Schools eligible to receive the funding are required to use the funds to supplement the core educational program for at-risk/low-achieving students. Schools received information about the meal application process in Reference Guide-5512.2 and Memorandum 5602.1.

Each school receiving categorical funds is required to answer the question of program effectiveness.

Education Code 64001 requires each school to develop a Single Plan for Student Achievement (SPSA) to analyze student achievement data and to develop strategies that meet student needs. Each school then annually evaluates the effectiveness of the SPSA and its expenditures based on student achievement data (see Memorandum 4631.4).

In the 2011-2012 school year, LAUSD received $342 million in its Title I entitlement. This amount represents a loss of $60 million over a five-year span. In addition, the entitlement is projected to decrease by as much as 10% in 2012-2013, which would represent a decrease of approximately $94 million since the 2006-2007. The poverty data for 2011-2012 indicate that 90% of LAUSD students attend a school with a poverty percentage greater than 65%. Thus, with a decline in the District’s Title I entitlement and approximately 418,000 students attending schools with a poverty threshold at or above 50%, the Board approved raising the threshold to 50% for the 2012-2013 school year.

To ensure that schools with the highest concentrations of poverty benefit from the declining resources, the District will continue to implement a differentiated funding model. Schools with a poverty percentage at or above 65% will receive a higher per-pupil allocation than schools between 50% and 64.9% poverty. Central office staff has begun to meet with leadership from schools impacted by the change.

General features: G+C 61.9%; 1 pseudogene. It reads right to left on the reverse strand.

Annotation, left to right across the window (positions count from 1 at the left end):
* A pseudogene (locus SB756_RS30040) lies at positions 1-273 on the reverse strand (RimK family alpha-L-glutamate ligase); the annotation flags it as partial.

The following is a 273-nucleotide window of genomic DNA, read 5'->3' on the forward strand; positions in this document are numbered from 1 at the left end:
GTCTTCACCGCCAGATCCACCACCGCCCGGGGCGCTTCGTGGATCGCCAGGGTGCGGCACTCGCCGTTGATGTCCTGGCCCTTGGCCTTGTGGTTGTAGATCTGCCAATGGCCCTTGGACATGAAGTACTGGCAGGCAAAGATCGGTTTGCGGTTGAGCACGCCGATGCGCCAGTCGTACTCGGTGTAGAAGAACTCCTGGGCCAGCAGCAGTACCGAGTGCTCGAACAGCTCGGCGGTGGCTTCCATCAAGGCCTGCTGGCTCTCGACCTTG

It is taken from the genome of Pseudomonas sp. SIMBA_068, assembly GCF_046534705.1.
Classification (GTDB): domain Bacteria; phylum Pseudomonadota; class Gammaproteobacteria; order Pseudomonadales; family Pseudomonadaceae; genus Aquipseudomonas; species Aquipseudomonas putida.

On Wednesday, January 18, 2012, Governor Jerry Brown gave his State of the State speech, highlighting his requests and vision to the state legislature for the 2012-2013 budget year, which begins July 1, 2012. Because March 15 letters are just around the corner, AALA is reviewing key dates in the budget cycle for the 2011-2012 and 2012-2013 school years.

As you know, because of the international financial crisis, the multiple-year recession and the resulting State deficit, LAUSD has negotiated furlough days for employees and cut programs for the past three years. According to State law AB1200, which was signed after Richmond Unified School District went bankrupt in 1992, school districts are required to submit to their respective county offices of education a three-year balanced budget (the current and two subsequent years).